Stockholm Syndrome and The State

“Watch out for false prophets. They come to you in sheep’s clothing, but inwardly they are ferocious wolves. By their fruit you will recognize them.”

The Nazarene borrows from Aesop’s fable, as relayed in the Gospel of Matthew (7:15-16)

It’s a strange freedom indeed when the cost of attainment is freedom itself.

In a misguided effort to rescue the economy from the untold horrors of the “abyss,” the prophets of modern central planning seek to transfer society’s means of production from the most to the least productive class; from private fist to public mouth; from worker to moocher; host to parasite, as Mr. Bonner likes to say. In doing so, these charlatans shackle generation upon generation of those they affect to represent to a life of drudgery and servitude. A strange brand of freedom this is, indeed.

Who in their right mind would go in for this twisted arrangement? Many of whom do so voluntarily, no less! More on that in a second, but first, a brief recap of the vile trend afoot.

We got a whiff of it earlier this week, when the government posted what should have been widely viewed as another gross misallocation of (taxed/begged/borrowed/stolen) resources. For the 19th consecutive month, the national budget fell disastrously short of anything close to balanced. According to the Treasury Department’s own figures (itself a highly suspect data origin) April’s $82.7 billion deficit was almost four times the shortfall registered in the same month last year. Addison put it thus in Thursday’s edition of The 5-Minute Forecast, “[T]his year, the bleeding is nearly four times as bad.”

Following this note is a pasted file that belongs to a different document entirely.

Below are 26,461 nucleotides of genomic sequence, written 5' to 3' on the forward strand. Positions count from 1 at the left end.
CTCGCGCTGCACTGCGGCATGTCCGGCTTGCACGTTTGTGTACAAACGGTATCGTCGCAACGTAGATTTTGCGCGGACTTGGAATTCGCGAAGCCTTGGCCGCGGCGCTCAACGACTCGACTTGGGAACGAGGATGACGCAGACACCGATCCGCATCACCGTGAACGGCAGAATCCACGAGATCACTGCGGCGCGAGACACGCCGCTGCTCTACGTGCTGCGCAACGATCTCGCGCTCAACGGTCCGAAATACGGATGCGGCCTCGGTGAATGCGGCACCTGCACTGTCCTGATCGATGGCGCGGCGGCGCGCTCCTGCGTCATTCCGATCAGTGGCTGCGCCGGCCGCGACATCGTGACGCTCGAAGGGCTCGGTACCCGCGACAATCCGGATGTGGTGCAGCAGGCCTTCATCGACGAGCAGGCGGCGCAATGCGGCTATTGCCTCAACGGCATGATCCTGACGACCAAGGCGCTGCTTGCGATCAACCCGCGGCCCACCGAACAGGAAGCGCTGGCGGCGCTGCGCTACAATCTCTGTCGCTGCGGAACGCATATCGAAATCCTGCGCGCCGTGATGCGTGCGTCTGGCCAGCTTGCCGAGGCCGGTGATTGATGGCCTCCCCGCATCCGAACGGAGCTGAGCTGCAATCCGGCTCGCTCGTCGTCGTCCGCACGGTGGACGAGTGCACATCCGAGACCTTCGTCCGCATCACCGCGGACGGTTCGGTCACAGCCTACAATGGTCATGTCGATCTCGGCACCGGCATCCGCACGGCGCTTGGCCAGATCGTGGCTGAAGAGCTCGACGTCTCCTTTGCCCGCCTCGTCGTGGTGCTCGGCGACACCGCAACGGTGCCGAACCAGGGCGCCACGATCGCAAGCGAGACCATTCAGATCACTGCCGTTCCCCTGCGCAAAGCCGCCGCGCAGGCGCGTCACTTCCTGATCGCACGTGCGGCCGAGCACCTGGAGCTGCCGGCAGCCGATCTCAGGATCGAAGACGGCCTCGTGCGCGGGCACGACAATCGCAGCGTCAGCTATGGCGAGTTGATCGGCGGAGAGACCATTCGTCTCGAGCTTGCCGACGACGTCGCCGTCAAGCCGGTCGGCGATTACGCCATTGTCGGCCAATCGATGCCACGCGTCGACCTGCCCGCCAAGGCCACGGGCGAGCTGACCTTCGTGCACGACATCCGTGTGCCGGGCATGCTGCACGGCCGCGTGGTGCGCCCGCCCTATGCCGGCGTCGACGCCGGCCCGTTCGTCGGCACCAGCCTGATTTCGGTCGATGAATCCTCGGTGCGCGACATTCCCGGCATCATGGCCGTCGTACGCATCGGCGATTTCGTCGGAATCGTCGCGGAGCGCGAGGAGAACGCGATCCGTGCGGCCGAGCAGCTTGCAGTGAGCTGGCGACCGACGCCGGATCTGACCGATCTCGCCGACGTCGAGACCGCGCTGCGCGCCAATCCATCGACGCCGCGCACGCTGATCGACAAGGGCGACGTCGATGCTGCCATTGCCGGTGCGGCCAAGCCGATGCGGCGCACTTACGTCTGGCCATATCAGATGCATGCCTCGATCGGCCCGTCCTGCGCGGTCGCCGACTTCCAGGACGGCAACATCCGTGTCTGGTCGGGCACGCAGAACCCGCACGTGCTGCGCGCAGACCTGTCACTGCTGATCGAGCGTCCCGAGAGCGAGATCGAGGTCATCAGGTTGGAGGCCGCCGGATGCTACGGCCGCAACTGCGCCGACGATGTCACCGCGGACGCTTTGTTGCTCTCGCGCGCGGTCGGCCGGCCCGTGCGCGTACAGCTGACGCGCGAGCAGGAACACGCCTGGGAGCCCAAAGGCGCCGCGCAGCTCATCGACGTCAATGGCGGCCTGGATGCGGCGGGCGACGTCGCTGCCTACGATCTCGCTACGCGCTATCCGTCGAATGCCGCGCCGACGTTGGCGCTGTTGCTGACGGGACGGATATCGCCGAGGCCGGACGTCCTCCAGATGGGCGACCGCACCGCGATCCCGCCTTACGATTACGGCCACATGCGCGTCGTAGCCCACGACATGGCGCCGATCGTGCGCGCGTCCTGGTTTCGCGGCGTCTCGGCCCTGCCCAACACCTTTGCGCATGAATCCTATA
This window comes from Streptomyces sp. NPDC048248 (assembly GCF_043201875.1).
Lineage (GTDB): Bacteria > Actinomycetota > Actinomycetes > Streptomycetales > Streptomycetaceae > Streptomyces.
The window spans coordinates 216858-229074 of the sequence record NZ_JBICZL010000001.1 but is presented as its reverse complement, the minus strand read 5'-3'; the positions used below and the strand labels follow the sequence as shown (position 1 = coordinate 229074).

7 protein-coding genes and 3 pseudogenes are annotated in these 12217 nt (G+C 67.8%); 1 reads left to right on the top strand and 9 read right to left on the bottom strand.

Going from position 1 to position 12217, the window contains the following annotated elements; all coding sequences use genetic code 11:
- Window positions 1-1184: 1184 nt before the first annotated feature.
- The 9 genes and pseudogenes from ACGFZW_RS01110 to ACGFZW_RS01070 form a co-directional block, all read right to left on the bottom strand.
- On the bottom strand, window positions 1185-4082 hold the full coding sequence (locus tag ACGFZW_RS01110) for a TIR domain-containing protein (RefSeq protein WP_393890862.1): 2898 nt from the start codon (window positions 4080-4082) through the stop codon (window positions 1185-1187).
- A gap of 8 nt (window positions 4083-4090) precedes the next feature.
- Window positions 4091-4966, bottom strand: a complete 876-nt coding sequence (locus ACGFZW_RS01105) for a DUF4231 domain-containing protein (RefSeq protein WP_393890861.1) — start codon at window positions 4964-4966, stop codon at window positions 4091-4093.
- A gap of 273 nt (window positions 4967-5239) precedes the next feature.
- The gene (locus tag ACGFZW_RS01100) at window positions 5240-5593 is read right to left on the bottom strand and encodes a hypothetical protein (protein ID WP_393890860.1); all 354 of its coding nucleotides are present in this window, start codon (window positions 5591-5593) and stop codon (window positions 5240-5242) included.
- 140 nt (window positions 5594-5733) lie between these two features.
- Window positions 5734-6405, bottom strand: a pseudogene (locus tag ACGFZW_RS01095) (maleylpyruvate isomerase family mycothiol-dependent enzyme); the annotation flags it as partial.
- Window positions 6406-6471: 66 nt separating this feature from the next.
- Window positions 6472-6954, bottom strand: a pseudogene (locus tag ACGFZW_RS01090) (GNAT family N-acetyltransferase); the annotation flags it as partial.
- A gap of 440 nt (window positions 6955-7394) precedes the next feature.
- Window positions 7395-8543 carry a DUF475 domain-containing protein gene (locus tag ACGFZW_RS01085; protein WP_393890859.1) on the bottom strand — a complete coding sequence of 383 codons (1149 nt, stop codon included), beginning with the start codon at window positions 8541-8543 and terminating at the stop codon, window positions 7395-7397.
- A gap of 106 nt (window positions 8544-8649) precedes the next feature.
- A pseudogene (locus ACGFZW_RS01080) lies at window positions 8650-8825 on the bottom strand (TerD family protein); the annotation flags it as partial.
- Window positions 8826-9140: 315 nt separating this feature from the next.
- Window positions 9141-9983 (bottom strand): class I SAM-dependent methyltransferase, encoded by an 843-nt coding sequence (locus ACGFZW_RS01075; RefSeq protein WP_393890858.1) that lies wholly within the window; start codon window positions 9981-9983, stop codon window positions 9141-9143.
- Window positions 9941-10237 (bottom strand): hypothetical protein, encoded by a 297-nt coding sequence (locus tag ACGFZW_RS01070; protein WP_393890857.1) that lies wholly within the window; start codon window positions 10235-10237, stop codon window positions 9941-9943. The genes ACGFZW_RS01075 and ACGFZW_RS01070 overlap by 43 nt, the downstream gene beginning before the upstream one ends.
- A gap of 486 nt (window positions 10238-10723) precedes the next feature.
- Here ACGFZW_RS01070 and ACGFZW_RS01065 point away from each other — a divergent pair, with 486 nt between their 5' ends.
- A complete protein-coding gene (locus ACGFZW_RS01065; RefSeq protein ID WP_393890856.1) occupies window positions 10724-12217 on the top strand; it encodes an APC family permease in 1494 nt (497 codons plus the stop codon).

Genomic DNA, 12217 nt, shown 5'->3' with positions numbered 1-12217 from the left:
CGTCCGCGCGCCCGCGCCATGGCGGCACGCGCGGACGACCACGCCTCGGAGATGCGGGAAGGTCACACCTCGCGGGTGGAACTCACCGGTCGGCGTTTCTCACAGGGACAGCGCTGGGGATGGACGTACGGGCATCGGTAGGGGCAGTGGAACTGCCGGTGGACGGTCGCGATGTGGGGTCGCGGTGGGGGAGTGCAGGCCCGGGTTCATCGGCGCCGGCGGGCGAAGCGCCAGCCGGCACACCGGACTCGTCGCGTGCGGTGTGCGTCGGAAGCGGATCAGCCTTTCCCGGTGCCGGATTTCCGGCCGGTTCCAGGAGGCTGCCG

As you might expect, the official tally only tells part of the story. Sadly, it was the “best” part. Continued Addison, “That figure of $82.7 billion is merely the BS figure Treasury puts out there when it reports the deficit. The real tell is how much the national debt grew. And in April, that figure was twice the size of the ‘official’ monthly deficit – $175.6 billion.

“Don’t look now,” Addison went on, “but we’re just a couple of weeks away from the national debt breaking $13 trillion. If you must know, the exact number this morning is $12,931,157,737,293.42.”

The “official” monthly deficit figure was also more than double what a handful of Wall Street economists surveyed by the newswire Reuters had forecast, as if we needed any further evidence that these pillars of certainty were incapable of anything beyond extrapolating two dots on a graph into the future.

Historically, April tends to produce a modest surplus (or at least a mitigated deficit), thanks largely to the influx of tax receipts due around the 15th of that month. But despite the administration’s assurances that the employment landscape is steadily improving, receipts were down more than $20 billion from the same month last year (2010: $245.27 billion; 2009 $266.21). Outlays, meanwhile, rose to a record level of $327.96 billion, up sharply from $218.75 billion in March and $287.11 billion in April 2009.